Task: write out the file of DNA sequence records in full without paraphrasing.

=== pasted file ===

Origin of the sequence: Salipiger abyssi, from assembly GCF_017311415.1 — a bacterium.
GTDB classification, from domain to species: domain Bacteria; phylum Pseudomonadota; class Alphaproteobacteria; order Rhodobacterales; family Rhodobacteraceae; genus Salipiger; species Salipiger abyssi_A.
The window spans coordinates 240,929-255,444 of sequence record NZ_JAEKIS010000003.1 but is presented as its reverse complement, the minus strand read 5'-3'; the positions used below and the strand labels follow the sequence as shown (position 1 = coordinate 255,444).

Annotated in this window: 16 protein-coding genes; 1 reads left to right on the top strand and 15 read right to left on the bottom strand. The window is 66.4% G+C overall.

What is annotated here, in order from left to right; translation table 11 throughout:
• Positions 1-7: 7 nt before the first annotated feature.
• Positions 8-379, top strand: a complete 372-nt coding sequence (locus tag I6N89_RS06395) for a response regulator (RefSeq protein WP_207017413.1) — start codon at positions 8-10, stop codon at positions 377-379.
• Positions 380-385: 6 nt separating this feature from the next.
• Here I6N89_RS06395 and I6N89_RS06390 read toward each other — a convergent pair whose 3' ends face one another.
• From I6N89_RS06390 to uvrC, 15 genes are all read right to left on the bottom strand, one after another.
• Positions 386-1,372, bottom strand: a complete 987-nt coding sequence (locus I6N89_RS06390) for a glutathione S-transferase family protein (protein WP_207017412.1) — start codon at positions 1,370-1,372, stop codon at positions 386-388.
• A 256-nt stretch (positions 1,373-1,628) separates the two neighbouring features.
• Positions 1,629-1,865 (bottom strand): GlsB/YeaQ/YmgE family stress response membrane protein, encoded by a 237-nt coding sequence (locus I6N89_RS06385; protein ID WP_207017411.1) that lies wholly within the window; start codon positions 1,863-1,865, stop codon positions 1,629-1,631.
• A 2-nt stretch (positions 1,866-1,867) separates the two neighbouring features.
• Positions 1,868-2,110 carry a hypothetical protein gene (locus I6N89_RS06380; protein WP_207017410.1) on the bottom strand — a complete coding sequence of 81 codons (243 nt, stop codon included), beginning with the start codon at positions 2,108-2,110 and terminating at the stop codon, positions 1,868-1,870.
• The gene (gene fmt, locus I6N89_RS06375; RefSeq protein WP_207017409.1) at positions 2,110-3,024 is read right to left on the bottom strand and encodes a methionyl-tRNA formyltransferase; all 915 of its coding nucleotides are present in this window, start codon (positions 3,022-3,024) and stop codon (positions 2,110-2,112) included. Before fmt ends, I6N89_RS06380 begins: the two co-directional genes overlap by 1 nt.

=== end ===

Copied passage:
Origin of the sequence: Salipiger abyssi, from assembly GCF_017311415.1 — a bacterium.
GTDB classification, from domain to species: domain Bacteria; phylum Pseudomonadota; class Alphaproteobacteria; order Rhodobacterales; family Rhodobacteraceae; genus Salipiger; species Salipiger abyssi_A.
The window spans coordinates 240,929-255,444 of sequence record NZ_JAEKIS010000003.1 but is presented as its reverse complement, the minus strand read 5'-3'; the positions used below and the strand labels follow the sequence as shown (position 1 = coordinate 255,444).

Annotated in this window: 16 protein-coding genes; 1 reads left to right on the top strand and 15 read right to left on the bottom strand. The window is 66.4% G+C overall.

What is annotated here, in order from left to right; translation table 11 throughout:
• Positions 1-7: 7 nt before the first annotated feature.
• Positions 8-379, top strand: a complete 372-nt coding sequence (locus tag I6N89_RS06395) for a response regulator (RefSeq protein WP_207017413.1) — start codon at positions 8-10, stop codon at positions 377-379.
• Positions 380-385: 6 nt separating this feature from the next.
• Here I6N89_RS06395 and I6N89_RS06390 read toward each other — a convergent pair whose 3' ends face one another.
• From I6N89_RS06390 to uvrC, 15 genes are all read right to left on the bottom strand, one after another.
• Positions 386-1,372, bottom strand: a complete 987-nt coding sequence (locus I6N89_RS06390) for a glutathione S-transferase family protein (protein WP_207017412.1) — start codon at positions 1,370-1,372, stop codon at positions 386-388.
• A 256-nt stretch (positions 1,373-1,628) separates the two neighbouring features.
• Positions 1,629-1,865 (bottom strand): GlsB/YeaQ/YmgE family stress response membrane protein, encoded by a 237-nt coding sequence (locus I6N89_RS06385; protein ID WP_207017411.1) that lies wholly within the window; start codon positions 1,863-1,865, stop codon positions 1,629-1,631.
• A 2-nt stretch (positions 1,866-1,867) separates the two neighbouring features.
• Positions 1,868-2,110 carry a hypothetical protein gene (locus I6N89_RS06380; protein WP_207017410.1) on the bottom strand — a complete coding sequence of 81 codons (243 nt, stop codon included), beginning with the start codon at positions 2,108-2,110 and terminating at the stop codon, positions 1,868-1,870.
• The gene (gene fmt, locus I6N89_RS06375; RefSeq protein WP_207017409.1) at positions 2,110-3,024 is read right to left on the bottom strand and encodes a methionyl-tRNA formyltransferase; all 915 of its coding nucleotides are present in this window, start codon (positions 3,022-3,024) and stop codon (positions 2,110-2,112) included. Before fmt ends, I6N89_RS06380 begins: the two co-directional genes overlap by 1 nt.